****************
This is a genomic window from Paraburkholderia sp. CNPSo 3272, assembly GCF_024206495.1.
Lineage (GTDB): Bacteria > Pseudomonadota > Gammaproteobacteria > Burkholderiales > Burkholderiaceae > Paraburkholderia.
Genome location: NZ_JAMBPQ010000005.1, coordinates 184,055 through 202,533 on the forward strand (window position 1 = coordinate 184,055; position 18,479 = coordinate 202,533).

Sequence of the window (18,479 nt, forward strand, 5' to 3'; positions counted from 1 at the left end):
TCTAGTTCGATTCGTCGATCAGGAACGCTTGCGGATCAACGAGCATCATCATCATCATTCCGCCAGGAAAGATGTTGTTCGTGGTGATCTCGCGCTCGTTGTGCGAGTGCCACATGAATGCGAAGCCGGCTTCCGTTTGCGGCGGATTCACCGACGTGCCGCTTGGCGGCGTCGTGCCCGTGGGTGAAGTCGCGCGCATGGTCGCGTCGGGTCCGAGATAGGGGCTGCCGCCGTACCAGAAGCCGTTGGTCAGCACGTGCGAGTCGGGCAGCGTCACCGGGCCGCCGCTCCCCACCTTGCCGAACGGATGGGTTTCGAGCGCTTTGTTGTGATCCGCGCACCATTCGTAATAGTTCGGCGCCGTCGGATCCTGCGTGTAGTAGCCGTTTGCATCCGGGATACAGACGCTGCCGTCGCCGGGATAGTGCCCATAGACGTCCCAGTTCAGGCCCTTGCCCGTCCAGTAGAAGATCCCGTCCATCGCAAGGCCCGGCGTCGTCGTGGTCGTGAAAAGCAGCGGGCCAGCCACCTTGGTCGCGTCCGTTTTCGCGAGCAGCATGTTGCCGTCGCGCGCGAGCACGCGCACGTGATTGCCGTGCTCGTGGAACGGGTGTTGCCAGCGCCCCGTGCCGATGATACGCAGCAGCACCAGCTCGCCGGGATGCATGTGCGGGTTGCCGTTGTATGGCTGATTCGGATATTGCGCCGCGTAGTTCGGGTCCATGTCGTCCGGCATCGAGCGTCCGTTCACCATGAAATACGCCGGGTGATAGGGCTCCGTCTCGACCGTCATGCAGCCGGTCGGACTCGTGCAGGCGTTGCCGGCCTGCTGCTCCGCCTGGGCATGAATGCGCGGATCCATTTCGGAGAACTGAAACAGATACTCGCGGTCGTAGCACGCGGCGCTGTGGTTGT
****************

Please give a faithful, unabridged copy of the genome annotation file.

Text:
This is a genomic window from Paraburkholderia sp. CNPSo 3272, assembly GCF_024206495.1.
Lineage (GTDB): Bacteria > Pseudomonadota > Gammaproteobacteria > Burkholderiales > Burkholderiaceae > Paraburkholderia.
Genome location: NZ_JAMBPQ010000005.1, coordinates 184,055 through 202,533 on the forward strand (window position 1 = coordinate 184,055; position 18,479 = coordinate 202,533).

Sequence of the window (18,479 nt, forward strand, 5' to 3'; positions counted from 1 at the left end):
TCTAGTTCGATTCGTCGATCAGGAACGCTTGCGGATCAACGAGCATCATCATCATCATTCCGCCAGGAAAGATGTTGTTCGTGGTGATCTCGCGCTCGTTGTGCGAGTGCCACATGAATGCGAAGCCGGCTTCCGTTTGCGGCGGATTCACCGACGTGCCGCTTGGCGGCGTCGTGCCCGTGGGTGAAGTCGCGCGCATGGTCGCGTCGGGTCCGAGATAGGGGCTGCCGCCGTACCAGAAGCCGTTGGTCAGCACGTGCGAGTCGGGCAGCGTCACCGGGCCGCCGCTCCCCACCTTGCCGAACGGATGGGTTTCGAGCGCTTTGTTGTGATCCGCGCACCATTCGTAATAGTTCGGCGCCGTCGGATCCTGCGTGTAGTAGCCGTTTGCATCCGGGATACAGACGCTGCCGTCGCCGGGATAGTGCCCATAGACGTCCCAGTTCAGGCCCTTGCCCGTCCAGTAGAAGATCCCGTCCATCGCAAGGCCCGGCGTCGTCGTGGTCGTGAAAAGCAGCGGGCCAGCCACCTTGGTCGCGTCCGTTTTCGCGAGCAGCATGTTGCCGTCGCGCGCGAGCACGCGCACGTGATTGCCGTGCTCGTGGAACGGGTGTTGCCAGCGCCCCGTGCCGATGATACGCAGCAGCACCAGCTCGCCGGGATGCATGTGCGGGTTGCCGTTGTATGGCTGATTCGGATATTGCGCCGCGTAGTTCGGGTCCATGTCGTCCGGCATCGAGCGTCCGTTCACCATGAAATACGCCGGGTGATAGGGCTCCGTCTCGACCGTCATGCAGCCGGTCGGACTCGTGCAGGCGTTGCCGGCCTGCTGCTCCGCCTGGGCATGAATGCGCGGATCCATTTCGGAGAACTGAAACAGATACTCGCGGTCGTAGCACGCGGCGCTGTGGTTGT